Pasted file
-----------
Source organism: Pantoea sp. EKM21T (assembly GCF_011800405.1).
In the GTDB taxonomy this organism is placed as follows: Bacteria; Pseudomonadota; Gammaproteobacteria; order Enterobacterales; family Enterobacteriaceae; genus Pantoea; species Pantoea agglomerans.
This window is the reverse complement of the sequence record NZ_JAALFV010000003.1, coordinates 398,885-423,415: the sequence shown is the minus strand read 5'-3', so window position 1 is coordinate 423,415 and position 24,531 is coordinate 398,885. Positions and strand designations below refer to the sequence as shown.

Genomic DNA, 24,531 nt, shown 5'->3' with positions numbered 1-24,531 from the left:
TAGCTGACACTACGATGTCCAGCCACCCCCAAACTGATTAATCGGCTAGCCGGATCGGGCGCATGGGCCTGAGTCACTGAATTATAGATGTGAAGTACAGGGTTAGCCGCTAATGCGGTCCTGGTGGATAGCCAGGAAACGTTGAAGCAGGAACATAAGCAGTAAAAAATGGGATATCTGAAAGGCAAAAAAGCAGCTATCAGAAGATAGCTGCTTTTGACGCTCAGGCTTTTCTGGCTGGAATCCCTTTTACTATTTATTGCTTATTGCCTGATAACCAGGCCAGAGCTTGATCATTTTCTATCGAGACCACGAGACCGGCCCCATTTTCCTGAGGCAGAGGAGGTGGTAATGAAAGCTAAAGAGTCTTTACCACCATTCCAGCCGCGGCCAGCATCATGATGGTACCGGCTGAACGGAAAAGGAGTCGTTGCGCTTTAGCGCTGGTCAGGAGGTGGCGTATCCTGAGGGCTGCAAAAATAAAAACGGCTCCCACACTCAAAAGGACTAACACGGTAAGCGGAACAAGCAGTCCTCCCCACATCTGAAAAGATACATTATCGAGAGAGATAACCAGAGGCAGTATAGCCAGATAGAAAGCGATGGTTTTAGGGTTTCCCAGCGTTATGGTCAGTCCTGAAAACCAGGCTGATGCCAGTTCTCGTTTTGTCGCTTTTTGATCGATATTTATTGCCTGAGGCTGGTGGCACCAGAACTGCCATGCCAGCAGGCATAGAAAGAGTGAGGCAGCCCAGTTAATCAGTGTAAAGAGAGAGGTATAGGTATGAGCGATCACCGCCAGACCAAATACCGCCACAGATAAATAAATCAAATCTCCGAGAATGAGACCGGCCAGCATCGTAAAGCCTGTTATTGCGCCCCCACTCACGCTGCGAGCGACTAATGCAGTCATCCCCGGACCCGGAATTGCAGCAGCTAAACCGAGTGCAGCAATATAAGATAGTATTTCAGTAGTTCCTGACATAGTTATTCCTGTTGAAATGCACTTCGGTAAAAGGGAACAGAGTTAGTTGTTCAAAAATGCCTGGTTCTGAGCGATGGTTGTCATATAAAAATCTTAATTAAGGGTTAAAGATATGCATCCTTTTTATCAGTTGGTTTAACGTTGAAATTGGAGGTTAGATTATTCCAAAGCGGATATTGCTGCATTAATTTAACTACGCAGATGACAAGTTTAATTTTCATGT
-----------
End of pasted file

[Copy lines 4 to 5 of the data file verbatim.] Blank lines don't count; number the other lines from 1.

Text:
Genomic DNA, 24,531 nt, shown 5'->3' with positions numbered 1-24,531 from the left:
TAGCTGACACTACGATGTCCAGCCACCCCCAAACTGATTAATCGGCTAGCCGGATCGGGCGCATGGGCCTGAGTCACTGAATTATAGATGTGAAGTACAGGGTTAGCCGCTAATGCGGTCCTGGTGGATAGCCAGGAAACGTTGAAGCAGGAACATAAGCAGTAAAAAATGGGATATCTGAAAGGCAAAAAAGCAGCTATCAGAAGATAGCTGCTTTTGACGCTCAGGCTTTTCTGGCTGGAATCCCTTTTACTATTTATTGCTTATTGCCTGATAACCAGGCCAGAGCTTGATCATTTTCTATCGAGACCACGAGACCGGCCCCATTTTCCTGAGGCAGAGGAGGTGGTAATGAAAGCTAAAGAGTCTTTACCACCATTCCAGCCGCGGCCAGCATCATGATGGTACCGGCTGAACGGAAAAGGAGTCGTTGCGCTTTAGCGCTGGTCAGGAGGTGGCGTATCCTGAGGGCTGCAAAAATAAAAACGGCTCCCACACTCAAAAGGACTAACACGGTAAGCGGAACAAGCAGTCCTCCCCACATCTGAAAAGATACATTATCGAGAGAGATAACCAGAGGCAGTATAGCCAGATAGAAAGCGATGGTTTTAGGGTTTCCCAGCGTTATGGTCAGTCCTGAAAACCAGGCTGATGCCAGTTCTCGTTTTGTCGCTTTTTGATCGATATTTATTGCCTGAGGCTGGTGGCACCAGAACTGCCATGCCAGCAGGCATAGAAAGAGTGAGGCAGCCCAGTTAATCAGTGTAAAGAGAGAGGTATAGGTATGAGCGATCACCGCCAGACCAAATACCGCCACAGATAAATAAATCAAATCTCCGAGAATGAGACCGGCCAGCATCGTAAAGCCTGTTATTGCGCCCCCACTCACGCTGCGAGCGACTAATGCAGTCATCCCCGGACCCGGAATTGCAGCAGCTAAACCGAGTGCAGCAATATAAGATAGTATTTCAGTAGTTCCTGACATAGTTATTCCTGTTGAAATGCACTTCGGTAAAAGGGAACAGAGTTAGTTGTTCAAAAATGCCTGGTTCTGAGCGATGGTTGTCATATAAAAATCTTAATTAAGGGTTAAAGATATGCATCCTTTTTATCAGTTGGTTTAACGTTGAAATTGGAGGTTAGATTATTCCAAAGCGGATATTGCTGCATTAATTTAACTACGCAGATGACAAGTTTAATTTTCATGT